The Somali terrorist group Al-Shabaab issued a stern warning Sunday against the neighboring country of Kenya, following the deaths of 115 civilians and soldiers in several days of fighting in Mogadishu. The battles reflect a renewed push by the Transitional Federal Government [TFG] and African peacekeeping force ANISOM to overthrow al-Shabaab, as political wrangling threatens the future of the relatively moderate TFG.
"Previous warnings to Kenya were nothing compared to this one. We are going to retaliate against it (Kenya) harshly," al-Shabaab spokesman Sheikh Ali Mohamud Rage told a news conference. "Kenya has long been working to undermine the existence of the Islamic sharia in Somalia… We shall no longer tolerate the constant aggression and ill acts of Kenya against our Muslim society. Kenya will bear responsibility for the consequences of the continuing aggression."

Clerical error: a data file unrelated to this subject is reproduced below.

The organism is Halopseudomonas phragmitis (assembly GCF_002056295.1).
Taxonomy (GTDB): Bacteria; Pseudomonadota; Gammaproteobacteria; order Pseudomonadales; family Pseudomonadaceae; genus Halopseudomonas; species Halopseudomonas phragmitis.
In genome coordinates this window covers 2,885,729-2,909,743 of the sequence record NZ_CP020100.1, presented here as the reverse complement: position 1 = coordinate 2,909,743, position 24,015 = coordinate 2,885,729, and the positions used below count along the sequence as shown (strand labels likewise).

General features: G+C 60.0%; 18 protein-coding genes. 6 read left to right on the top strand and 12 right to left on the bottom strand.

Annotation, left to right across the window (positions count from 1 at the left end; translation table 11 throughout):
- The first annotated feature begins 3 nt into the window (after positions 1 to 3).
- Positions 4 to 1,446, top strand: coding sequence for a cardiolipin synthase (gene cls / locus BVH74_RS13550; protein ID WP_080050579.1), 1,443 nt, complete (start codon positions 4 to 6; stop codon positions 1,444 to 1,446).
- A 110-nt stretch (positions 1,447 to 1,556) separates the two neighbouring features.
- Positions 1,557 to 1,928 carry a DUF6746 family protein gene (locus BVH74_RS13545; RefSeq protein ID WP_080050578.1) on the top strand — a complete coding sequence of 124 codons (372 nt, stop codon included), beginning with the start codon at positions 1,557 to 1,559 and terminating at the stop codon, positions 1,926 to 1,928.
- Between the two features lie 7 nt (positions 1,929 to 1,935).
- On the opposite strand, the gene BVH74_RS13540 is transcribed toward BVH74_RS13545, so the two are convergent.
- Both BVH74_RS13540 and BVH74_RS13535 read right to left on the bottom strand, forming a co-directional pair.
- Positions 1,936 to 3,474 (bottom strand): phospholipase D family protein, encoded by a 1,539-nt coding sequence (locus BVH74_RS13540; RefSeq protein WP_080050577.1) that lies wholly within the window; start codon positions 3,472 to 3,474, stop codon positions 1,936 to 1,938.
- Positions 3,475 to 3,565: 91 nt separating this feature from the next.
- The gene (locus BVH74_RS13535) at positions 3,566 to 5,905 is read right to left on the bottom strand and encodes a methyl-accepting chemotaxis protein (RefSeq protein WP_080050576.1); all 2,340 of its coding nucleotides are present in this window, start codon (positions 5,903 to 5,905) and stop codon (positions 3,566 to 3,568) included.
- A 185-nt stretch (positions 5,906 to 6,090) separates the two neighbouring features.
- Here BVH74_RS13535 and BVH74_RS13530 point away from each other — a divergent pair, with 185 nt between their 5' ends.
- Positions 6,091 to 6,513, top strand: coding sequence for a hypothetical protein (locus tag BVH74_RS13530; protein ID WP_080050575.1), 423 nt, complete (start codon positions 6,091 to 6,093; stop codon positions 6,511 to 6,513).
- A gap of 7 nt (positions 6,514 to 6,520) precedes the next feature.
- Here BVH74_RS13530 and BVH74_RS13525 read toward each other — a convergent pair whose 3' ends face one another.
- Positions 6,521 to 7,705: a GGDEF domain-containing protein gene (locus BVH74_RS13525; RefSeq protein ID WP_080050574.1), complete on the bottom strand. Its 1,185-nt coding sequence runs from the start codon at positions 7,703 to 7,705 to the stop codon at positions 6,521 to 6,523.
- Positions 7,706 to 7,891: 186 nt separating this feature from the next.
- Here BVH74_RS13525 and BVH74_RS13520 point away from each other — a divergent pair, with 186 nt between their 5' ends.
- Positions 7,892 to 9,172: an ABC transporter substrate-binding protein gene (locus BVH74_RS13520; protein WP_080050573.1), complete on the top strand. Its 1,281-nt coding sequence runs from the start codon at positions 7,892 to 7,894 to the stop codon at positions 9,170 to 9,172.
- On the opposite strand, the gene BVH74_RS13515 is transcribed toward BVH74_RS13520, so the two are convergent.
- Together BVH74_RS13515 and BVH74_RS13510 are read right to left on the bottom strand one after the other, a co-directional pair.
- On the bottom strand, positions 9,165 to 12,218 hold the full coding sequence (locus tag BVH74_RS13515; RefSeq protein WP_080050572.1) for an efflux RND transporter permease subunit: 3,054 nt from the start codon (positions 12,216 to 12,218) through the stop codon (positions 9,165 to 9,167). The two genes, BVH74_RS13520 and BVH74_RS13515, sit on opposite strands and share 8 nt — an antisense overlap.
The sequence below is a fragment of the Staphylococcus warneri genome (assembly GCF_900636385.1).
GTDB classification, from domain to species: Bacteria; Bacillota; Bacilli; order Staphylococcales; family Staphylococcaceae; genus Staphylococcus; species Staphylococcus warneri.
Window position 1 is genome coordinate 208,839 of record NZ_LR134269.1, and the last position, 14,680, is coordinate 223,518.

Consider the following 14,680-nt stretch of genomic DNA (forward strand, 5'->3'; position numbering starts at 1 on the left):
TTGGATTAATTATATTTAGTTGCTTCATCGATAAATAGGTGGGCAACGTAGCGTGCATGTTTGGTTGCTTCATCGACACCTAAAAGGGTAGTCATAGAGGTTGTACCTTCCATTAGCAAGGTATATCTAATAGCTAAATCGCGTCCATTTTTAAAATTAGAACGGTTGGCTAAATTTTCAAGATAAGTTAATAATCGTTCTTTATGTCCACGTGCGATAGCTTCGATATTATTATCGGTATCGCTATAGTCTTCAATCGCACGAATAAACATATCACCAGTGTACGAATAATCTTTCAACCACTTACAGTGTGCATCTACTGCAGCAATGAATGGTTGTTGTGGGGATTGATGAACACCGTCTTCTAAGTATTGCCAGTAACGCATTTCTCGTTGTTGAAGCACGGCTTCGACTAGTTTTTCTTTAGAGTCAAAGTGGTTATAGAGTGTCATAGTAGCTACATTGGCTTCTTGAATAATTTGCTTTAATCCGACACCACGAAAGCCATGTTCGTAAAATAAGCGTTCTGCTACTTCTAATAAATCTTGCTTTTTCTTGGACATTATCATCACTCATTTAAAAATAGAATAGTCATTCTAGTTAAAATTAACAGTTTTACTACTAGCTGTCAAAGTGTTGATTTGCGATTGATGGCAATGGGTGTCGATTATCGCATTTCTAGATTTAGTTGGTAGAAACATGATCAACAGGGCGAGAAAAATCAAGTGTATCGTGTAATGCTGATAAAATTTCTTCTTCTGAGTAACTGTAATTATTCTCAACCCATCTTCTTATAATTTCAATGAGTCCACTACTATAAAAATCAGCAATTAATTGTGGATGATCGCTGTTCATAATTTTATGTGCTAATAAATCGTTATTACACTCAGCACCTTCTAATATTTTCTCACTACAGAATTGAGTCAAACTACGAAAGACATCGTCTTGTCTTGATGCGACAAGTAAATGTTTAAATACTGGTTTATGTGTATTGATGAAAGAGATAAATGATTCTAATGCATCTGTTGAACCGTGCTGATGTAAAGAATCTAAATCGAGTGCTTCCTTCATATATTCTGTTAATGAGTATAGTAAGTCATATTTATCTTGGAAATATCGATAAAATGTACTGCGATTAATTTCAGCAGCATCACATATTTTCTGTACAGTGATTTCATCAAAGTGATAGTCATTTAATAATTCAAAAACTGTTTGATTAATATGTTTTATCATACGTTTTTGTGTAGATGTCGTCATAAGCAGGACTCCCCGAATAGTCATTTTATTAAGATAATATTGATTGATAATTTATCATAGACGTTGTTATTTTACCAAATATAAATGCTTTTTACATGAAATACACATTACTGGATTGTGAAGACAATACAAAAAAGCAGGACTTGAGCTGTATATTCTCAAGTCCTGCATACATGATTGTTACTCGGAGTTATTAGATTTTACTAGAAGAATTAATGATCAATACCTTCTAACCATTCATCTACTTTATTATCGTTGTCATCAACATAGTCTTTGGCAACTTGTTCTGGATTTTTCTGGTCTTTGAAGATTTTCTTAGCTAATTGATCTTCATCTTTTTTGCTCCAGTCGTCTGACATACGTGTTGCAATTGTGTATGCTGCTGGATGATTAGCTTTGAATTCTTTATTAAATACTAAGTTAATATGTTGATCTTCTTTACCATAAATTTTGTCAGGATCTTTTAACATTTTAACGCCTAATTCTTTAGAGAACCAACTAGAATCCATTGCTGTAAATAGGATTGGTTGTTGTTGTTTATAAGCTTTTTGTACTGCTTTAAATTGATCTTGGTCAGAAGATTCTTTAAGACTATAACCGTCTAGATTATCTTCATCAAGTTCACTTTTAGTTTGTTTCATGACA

The tiny territory held by the TFG is surrounded by al-Shabaab, the dominant force in nearly all of southern and central Somalia. Previous offensives have faltered over disagreements between African Union and anti-Shabaab forces, but the new offensive by the 17,000-strong combined force of the TFG and AMISOM is set to put up a strong fight against the Islamist militia. "The operations we started will continue until we defeat the enemy and we will not repeat the past mistakes in which territories reclaimed by our armed forces were abandoned," said Somali Defense Minister Abdihakim Fiqi.
Burundi and Kenya, whose forces make up a large percentage of the AMISOM troops, have also responded with a pledge to "crush" al-Shabaab forces. Colonel Bierk, spokesman for Burundian troops in Somalia, claimed to have dislodged al-Shabaab from its main military base in Mogadishu. He also said that the fighting in recent days had killed 70 al-Shabaab fighters while losing seven of his own troops. Kenya pledged to beef up troops along the border, especially in the besieged Kenyan town of Mandera, and warned of attacks in shopping centers. "We have taken measures to provide adequate security," said Public Commissioner Mathew Iteere.
The offensive comes four months before the transitional government's mandate is due to expire. That will leave the TFG with the right to hold parliament, but with as much political legitimacy as the other militias and autonomous regions in the fractured nation.